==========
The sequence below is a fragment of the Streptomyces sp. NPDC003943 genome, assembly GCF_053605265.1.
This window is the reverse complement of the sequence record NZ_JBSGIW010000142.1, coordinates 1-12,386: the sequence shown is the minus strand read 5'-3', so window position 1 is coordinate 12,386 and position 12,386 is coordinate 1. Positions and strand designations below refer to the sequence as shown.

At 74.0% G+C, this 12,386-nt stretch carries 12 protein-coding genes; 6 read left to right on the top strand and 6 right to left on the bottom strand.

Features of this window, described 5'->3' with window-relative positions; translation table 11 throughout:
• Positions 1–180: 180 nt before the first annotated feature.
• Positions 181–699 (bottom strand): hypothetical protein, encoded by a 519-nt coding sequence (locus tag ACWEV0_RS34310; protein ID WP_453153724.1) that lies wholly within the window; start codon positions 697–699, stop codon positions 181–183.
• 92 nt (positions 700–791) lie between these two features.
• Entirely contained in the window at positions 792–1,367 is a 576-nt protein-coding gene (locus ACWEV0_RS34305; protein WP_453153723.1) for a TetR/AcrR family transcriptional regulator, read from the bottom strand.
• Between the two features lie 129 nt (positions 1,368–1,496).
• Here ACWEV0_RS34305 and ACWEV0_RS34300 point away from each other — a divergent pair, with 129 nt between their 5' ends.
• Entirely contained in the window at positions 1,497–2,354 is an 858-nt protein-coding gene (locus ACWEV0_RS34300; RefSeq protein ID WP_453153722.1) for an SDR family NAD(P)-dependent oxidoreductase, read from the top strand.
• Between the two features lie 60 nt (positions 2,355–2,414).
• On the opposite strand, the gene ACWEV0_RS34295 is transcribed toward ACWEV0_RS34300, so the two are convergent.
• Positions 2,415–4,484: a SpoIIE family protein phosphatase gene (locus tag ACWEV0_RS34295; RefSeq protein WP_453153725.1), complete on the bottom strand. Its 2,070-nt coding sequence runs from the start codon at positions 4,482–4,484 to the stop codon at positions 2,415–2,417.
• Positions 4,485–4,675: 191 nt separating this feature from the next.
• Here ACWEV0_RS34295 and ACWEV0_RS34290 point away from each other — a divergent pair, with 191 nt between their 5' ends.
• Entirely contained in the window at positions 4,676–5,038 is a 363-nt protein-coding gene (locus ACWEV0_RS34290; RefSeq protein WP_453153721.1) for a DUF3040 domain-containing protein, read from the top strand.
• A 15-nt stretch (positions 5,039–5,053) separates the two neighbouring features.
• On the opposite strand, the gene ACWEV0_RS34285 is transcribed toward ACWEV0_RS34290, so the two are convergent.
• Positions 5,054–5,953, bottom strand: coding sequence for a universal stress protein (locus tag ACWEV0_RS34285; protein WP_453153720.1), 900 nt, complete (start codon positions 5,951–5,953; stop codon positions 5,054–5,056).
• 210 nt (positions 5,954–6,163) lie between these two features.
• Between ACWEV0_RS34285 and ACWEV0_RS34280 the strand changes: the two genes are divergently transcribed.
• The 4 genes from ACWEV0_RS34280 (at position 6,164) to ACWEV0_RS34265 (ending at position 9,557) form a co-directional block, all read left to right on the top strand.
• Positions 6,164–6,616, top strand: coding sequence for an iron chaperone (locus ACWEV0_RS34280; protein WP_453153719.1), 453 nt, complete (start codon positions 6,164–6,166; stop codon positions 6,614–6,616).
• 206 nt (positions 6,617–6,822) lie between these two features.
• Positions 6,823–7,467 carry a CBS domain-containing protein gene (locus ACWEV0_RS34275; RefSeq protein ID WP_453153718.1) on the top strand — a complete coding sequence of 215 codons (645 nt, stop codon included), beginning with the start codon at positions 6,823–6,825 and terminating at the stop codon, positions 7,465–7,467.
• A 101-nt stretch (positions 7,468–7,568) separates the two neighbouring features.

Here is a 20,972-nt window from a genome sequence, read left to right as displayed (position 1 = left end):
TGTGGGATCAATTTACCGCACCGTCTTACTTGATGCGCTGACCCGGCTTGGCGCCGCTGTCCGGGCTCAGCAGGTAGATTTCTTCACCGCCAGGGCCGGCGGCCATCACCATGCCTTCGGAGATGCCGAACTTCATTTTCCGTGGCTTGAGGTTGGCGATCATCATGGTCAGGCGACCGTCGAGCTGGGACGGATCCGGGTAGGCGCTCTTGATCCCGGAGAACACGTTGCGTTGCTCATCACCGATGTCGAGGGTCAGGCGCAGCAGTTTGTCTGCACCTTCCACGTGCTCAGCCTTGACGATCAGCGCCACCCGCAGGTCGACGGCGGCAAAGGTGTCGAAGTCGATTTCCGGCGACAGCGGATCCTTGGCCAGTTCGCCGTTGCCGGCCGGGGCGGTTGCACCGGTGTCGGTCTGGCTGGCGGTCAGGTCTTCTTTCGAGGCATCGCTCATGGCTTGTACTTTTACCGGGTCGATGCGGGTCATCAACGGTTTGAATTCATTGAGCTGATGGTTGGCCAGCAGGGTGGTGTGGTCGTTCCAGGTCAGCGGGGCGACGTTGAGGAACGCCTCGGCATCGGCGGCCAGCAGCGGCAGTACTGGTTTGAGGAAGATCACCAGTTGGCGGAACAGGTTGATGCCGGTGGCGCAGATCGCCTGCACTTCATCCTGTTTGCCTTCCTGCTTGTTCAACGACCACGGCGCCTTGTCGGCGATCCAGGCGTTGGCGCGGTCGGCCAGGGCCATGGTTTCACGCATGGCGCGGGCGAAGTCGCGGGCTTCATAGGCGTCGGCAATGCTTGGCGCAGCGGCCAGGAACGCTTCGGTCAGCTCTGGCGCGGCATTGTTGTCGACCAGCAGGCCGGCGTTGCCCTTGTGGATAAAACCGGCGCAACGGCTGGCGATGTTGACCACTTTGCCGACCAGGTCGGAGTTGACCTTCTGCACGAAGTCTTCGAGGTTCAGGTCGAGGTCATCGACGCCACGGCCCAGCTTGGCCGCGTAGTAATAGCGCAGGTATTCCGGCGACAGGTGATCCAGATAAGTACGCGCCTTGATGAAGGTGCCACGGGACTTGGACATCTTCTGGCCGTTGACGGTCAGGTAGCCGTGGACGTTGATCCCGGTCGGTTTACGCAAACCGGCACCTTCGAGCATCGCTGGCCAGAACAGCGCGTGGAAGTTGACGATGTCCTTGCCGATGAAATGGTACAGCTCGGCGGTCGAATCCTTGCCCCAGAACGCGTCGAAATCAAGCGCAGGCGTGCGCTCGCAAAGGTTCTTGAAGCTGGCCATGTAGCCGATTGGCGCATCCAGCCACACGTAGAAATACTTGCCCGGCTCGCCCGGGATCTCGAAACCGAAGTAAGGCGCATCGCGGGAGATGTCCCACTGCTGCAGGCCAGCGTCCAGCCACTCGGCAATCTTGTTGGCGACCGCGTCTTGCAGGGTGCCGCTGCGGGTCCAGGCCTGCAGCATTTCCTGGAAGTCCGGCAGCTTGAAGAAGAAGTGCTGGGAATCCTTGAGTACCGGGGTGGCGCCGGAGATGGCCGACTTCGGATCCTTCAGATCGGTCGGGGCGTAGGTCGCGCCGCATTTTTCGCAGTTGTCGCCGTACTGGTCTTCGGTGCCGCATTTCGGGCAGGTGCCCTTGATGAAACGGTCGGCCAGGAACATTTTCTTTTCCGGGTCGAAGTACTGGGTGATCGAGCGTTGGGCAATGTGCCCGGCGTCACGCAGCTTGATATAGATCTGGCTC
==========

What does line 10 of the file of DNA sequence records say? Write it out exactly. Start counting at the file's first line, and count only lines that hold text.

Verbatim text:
• Here ACWEV0_RS34305 and ACWEV0_RS34300 point away from each other — a divergent pair, with 129 nt between their 5' ends.